(cba:news) (cba:chat) BK Lyn mag 14.2... also DI UMa, RZ LMi, and IX Dra

Joe Patterson jop at astro.columbia.edu
Thu Mar 29 04:15:18 EDT 2012

Hi Joe,

Yes, that's very likely it - it's right on schedule.  Also, 14.0 is 
about right for a super.

But all that is based on this year.  Seems to be a bona fide dwarf nova 
this year - but it has been a novalike variable for 20 years, and we've 
been very persistent at looking too.  In fact, my guess is that it has 
been a novalike variable for 2000 years... or more precisely, between 
1904 and 1910 years (there's a good chance it was a classical nova in 
101 AD).  Nova->novalike->dwarf nova: the decathlete of eruptive variables.

Those of you observing this star have probably gotten used to those 
beautiful huge waves in the star at V~16 - the negative superhumps. 
They're nearly gone at V=14.  How come?  Supposedly, CVs should *grow* 
superhumps in superoutbursts, not suppress them.

Au contraire, sort of. *Negative* superhumps (by definition P<Porb) seem 
to be completely indifferent to outbursts.  They shine with an 
amplitude which is constant in ENERGY UNITS, not in magnitude units. 
That wave is still there with the same amplitude in energy units, but is 
slightly swamped by the 6x increase in unmodulated light.

That's not the whole story, but it explains the great diminution of the 
periodic signal.  In addition, BK Lyn does, like all the other 
short-period dwarf novae, grow positive superhumps in superoutburst. 
That'll be there too.  But just to make our life a bit harder, the P+ 
and P- signals are fiendishly separated by about 0.98+-0.01 
cycles/day... so there's an illusion of aliasing in the power spectrum. 
  And in addition, the beating of these signals of similar amplitude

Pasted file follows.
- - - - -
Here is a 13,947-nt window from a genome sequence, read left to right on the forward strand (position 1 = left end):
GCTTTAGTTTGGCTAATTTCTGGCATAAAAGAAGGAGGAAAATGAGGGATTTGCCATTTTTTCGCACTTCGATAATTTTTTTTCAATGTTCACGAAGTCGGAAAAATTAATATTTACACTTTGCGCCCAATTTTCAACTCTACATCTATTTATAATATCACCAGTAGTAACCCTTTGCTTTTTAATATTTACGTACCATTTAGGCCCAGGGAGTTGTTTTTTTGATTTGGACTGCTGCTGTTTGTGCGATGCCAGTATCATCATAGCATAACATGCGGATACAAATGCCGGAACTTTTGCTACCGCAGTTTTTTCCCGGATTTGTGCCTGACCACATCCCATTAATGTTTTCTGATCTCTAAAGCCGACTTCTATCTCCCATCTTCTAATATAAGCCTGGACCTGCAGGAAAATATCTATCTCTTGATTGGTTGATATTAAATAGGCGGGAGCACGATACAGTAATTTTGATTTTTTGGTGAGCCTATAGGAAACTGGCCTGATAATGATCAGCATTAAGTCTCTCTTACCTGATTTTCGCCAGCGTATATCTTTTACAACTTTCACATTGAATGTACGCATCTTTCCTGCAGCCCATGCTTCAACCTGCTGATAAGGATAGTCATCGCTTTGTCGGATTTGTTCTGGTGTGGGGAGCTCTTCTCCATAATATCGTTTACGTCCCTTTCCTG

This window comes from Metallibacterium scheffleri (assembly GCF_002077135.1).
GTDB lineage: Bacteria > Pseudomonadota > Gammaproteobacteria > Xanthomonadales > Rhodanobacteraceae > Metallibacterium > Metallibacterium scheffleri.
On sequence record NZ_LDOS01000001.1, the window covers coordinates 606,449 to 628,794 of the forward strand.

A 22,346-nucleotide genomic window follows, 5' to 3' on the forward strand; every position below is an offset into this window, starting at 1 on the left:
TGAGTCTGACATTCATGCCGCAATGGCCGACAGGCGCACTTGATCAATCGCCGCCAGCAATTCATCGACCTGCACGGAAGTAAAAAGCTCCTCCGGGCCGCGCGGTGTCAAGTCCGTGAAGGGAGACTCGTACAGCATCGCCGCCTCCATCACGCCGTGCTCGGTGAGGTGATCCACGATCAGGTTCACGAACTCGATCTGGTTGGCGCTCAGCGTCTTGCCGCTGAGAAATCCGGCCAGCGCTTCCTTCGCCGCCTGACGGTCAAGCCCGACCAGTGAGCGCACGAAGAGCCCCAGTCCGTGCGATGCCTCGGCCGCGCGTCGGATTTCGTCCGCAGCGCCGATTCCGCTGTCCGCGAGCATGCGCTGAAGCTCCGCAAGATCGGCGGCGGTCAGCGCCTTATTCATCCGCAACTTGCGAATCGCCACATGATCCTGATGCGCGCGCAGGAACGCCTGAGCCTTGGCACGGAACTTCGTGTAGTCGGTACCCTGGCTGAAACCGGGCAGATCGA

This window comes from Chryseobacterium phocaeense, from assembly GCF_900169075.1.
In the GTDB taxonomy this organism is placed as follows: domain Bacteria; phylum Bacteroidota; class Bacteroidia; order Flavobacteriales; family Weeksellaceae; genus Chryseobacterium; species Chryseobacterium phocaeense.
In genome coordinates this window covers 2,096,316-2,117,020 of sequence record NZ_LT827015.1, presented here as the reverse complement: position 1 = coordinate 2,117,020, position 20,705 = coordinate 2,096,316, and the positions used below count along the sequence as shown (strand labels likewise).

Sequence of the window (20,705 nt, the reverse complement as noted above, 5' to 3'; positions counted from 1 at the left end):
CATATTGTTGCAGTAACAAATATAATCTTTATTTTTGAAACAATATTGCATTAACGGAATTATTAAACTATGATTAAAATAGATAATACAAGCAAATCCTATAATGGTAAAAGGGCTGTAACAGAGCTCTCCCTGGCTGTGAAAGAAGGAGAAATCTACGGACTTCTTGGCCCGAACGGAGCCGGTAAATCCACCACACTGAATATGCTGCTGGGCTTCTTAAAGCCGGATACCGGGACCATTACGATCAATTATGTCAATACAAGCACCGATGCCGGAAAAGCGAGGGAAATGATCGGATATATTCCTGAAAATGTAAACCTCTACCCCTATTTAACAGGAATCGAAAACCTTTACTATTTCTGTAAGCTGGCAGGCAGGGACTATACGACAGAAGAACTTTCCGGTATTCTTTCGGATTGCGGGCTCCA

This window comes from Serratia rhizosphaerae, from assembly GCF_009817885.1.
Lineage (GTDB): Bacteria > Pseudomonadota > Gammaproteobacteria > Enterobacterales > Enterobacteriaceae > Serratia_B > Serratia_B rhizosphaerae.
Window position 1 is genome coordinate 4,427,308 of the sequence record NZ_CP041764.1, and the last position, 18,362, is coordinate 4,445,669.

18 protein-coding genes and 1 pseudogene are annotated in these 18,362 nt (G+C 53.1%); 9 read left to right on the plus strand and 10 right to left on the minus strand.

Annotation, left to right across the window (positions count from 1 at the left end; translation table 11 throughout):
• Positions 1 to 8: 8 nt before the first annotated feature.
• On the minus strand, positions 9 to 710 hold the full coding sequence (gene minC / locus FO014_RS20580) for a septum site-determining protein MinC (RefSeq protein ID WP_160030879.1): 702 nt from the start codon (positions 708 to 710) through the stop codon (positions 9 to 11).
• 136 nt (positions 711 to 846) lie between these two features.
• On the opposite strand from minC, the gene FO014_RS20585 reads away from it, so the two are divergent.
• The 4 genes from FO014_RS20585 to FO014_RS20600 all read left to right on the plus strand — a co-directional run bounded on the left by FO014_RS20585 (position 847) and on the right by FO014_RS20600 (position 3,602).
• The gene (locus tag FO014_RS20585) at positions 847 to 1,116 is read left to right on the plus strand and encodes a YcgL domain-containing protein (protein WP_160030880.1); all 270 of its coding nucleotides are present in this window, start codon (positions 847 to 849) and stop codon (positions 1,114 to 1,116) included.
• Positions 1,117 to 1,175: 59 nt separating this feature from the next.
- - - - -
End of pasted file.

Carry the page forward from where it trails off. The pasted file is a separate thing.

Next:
means that at unlucky longitudes, the two can cancel. (Our 
multi-longitude data sorts all this out just fine, but single-site data 
is bedevilled by that awkwardness.)

I speculate that all the ER UMa stars do something similar to this.  ER 
UMa itself definitely does.  It did last year, and Enrique's analysis 
(to be presented at Big Bear) will show that in spades this year.  And 
V503 Cygni definitely does (old CBA paper by Harvey et al.)  We'd love 
to cover the other members: in this season, that means DI UMa and RZ LMi 
- and IX Dra, if you're partial to the far north. These stars are a 
little fainter than ER & BK... but I think most people can do 'em: the 
effects in ER/BK/V503 are really quite large.

And to make room for these targets, let's end the season on BH Lyn and 
LN UMa; we have enough data on these stars.

But keep up the pressure on CR Boo!  At a dec of +8, it seems to be 
nobody's favorite; no one can get long runs.  But with enough global 
cooperation, we can overcome this.

BTW, thanks for that handy tool for listing targets.  I earnestly 
promise to use it more!  Once I get caught up with work, hahaha.

Mariners 3, A's 1.  Ichiro rules.  Play Ball!


On 3/28/2012 10:35 PM, Joe Ulowetz wrote:
> Would this be considered a super outburst? It's brighter than I've seen it
> before.
> -Joe U.
> ____________________________________________________________
> Center for Backyard Astrophysics (CBA) mailing lists
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